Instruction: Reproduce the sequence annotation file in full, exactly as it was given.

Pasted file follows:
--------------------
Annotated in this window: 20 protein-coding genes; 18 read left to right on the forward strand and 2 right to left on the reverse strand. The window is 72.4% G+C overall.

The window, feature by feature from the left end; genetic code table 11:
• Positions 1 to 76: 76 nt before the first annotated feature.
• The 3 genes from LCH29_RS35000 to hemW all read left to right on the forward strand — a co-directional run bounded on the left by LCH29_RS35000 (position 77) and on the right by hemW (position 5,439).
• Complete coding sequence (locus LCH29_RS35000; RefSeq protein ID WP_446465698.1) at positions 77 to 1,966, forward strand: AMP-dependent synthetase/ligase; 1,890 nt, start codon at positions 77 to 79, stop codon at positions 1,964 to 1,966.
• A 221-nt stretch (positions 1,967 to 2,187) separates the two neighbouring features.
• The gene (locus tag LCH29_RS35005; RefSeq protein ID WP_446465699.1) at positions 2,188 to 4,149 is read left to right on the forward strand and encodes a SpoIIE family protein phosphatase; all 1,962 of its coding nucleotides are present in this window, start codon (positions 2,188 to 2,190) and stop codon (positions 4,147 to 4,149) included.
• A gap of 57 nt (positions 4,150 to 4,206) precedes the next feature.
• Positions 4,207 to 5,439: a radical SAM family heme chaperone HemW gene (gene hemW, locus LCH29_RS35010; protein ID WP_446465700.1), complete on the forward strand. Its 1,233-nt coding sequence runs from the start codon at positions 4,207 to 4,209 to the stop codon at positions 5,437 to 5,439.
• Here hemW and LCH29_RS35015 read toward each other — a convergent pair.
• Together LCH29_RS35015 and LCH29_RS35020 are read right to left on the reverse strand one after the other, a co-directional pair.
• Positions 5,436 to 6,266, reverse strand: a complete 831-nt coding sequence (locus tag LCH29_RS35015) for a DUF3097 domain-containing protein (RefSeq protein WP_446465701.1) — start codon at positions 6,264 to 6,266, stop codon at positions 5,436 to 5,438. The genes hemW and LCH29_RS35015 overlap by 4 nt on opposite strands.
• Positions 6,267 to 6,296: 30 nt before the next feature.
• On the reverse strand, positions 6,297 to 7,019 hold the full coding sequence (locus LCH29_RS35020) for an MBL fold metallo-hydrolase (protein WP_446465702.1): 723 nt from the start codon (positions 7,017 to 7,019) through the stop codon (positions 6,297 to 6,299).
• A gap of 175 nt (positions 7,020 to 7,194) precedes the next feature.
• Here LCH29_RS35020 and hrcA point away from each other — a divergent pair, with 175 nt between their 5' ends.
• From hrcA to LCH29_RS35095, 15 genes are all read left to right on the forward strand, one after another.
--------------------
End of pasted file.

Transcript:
Annotated in this window: 20 protein-coding genes; 18 read left to right on the forward strand and 2 right to left on the reverse strand. The window is 72.4% G+C overall.

The window, feature by feature from the left end; genetic code table 11:
• Positions 1 to 76: 76 nt before the first annotated feature.
• The 3 genes from LCH29_RS35000 to hemW all read left to right on the forward strand — a co-directional run bounded on the left by LCH29_RS35000 (position 77) and on the right by hemW (position 5,439).
• Complete coding sequence (locus LCH29_RS35000; RefSeq protein ID WP_446465698.1) at positions 77 to 1,966, forward strand: AMP-dependent synthetase/ligase; 1,890 nt, start codon at positions 77 to 79, stop codon at positions 1,964 to 1,966.
• A 221-nt stretch (positions 1,967 to 2,187) separates the two neighbouring features.
• The gene (locus tag LCH29_RS35005; RefSeq protein ID WP_446465699.1) at positions 2,188 to 4,149 is read left to right on the forward strand and encodes a SpoIIE family protein phosphatase; all 1,962 of its coding nucleotides are present in this window, start codon (positions 2,188 to 2,190) and stop codon (positions 4,147 to 4,149) included.
• A gap of 57 nt (positions 4,150 to 4,206) precedes the next feature.
• Positions 4,207 to 5,439: a radical SAM family heme chaperone HemW gene (gene hemW, locus LCH29_RS35010; protein ID WP_446465700.1), complete on the forward strand. Its 1,233-nt coding sequence runs from the start codon at positions 4,207 to 4,209 to the stop codon at positions 5,437 to 5,439.
• Here hemW and LCH29_RS35015 read toward each other — a convergent pair.
• Together LCH29_RS35015 and LCH29_RS35020 are read right to left on the reverse strand one after the other, a co-directional pair.
• Positions 5,436 to 6,266, reverse strand: a complete 831-nt coding sequence (locus tag LCH29_RS35015) for a DUF3097 domain-containing protein (RefSeq protein WP_446465701.1) — start codon at positions 6,264 to 6,266, stop codon at positions 5,436 to 5,438. The genes hemW and LCH29_RS35015 overlap by 4 nt on opposite strands.
• Positions 6,267 to 6,296: 30 nt before the next feature.
• On the reverse strand, positions 6,297 to 7,019 hold the full coding sequence (locus LCH29_RS35020) for an MBL fold metallo-hydrolase (protein WP_446465702.1): 723 nt from the start codon (positions 7,017 to 7,019) through the stop codon (positions 6,297 to 6,299).
• A gap of 175 nt (positions 7,020 to 7,194) precedes the next feature.
• Here LCH29_RS35020 and hrcA point away from each other — a divergent pair, with 175 nt between their 5' ends.
• From hrcA to LCH29_RS35095, 15 genes are all read left to right on the forward strand, one after another.